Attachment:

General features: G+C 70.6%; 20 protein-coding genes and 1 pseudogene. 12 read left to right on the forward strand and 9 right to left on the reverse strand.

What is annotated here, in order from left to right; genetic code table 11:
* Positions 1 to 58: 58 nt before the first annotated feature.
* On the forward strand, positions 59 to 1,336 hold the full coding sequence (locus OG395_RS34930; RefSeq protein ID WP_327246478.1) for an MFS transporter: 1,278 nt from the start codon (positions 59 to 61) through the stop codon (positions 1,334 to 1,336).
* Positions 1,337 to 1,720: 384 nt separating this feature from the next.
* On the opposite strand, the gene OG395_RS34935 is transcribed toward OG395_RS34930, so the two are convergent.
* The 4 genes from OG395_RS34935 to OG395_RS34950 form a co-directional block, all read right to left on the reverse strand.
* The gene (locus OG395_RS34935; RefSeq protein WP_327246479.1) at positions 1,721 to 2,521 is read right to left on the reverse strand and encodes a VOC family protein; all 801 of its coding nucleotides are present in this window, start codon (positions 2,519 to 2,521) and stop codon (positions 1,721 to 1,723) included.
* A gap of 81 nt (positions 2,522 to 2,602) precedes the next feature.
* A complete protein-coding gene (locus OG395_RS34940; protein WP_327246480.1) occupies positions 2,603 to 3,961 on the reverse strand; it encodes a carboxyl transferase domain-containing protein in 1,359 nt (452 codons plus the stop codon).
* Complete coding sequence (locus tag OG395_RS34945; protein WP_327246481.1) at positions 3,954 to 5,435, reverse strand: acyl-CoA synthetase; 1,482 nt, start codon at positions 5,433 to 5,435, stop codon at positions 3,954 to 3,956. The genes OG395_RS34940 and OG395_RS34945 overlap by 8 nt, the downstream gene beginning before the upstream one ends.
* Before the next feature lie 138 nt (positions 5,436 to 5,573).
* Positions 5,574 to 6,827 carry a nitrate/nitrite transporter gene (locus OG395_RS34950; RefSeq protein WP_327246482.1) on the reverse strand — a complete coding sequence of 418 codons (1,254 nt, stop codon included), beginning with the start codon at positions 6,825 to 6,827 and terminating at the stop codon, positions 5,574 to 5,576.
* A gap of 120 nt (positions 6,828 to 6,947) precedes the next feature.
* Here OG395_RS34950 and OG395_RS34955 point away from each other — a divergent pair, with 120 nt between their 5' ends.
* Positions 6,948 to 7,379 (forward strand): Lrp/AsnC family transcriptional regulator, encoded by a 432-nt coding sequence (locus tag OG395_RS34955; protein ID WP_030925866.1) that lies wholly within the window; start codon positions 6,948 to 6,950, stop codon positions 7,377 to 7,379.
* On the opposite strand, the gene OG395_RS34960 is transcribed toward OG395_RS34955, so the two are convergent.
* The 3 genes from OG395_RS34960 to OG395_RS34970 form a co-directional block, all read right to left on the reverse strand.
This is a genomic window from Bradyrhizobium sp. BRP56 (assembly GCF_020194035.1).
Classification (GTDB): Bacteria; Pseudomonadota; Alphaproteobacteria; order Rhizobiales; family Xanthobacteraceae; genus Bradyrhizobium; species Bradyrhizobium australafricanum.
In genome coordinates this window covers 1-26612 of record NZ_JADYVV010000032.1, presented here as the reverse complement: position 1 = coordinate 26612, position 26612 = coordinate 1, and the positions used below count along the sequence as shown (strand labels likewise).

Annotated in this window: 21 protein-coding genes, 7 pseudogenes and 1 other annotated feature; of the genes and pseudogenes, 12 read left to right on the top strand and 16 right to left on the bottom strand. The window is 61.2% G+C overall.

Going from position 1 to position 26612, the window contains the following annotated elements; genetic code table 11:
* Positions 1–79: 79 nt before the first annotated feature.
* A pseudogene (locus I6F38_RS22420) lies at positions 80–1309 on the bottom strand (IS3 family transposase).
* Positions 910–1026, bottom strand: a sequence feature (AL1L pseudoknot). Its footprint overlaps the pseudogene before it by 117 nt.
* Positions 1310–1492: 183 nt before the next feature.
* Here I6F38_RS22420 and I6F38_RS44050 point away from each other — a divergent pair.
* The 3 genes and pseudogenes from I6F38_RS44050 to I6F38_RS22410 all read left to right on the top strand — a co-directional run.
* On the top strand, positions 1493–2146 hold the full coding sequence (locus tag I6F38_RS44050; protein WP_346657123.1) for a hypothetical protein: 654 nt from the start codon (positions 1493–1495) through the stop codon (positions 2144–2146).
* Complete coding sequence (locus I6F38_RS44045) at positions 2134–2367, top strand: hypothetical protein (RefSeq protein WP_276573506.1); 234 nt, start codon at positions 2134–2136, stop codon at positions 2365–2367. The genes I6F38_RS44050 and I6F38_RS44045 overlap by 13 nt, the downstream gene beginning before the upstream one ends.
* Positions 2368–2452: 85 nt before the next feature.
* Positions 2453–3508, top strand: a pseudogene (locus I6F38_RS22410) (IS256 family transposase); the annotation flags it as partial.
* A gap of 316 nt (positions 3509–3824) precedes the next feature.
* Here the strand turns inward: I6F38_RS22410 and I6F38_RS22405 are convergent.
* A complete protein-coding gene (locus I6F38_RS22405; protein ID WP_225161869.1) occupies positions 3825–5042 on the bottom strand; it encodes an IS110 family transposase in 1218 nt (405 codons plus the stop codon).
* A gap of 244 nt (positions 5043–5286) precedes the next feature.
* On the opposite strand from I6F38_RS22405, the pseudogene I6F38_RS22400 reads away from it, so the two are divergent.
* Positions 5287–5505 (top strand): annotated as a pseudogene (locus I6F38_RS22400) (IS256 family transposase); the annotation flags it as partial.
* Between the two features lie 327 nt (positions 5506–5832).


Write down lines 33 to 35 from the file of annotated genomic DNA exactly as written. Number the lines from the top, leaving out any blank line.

* Positions 2453–3508, top strand: a pseudogene (locus I6F38_RS22410) (IS256 family transposase); the annotation flags it as partial.
* A gap of 316 nt (positions 3509–3824) precedes the next feature.
* Here the strand turns inward: I6F38_RS22410 and I6F38_RS22405 are convergent.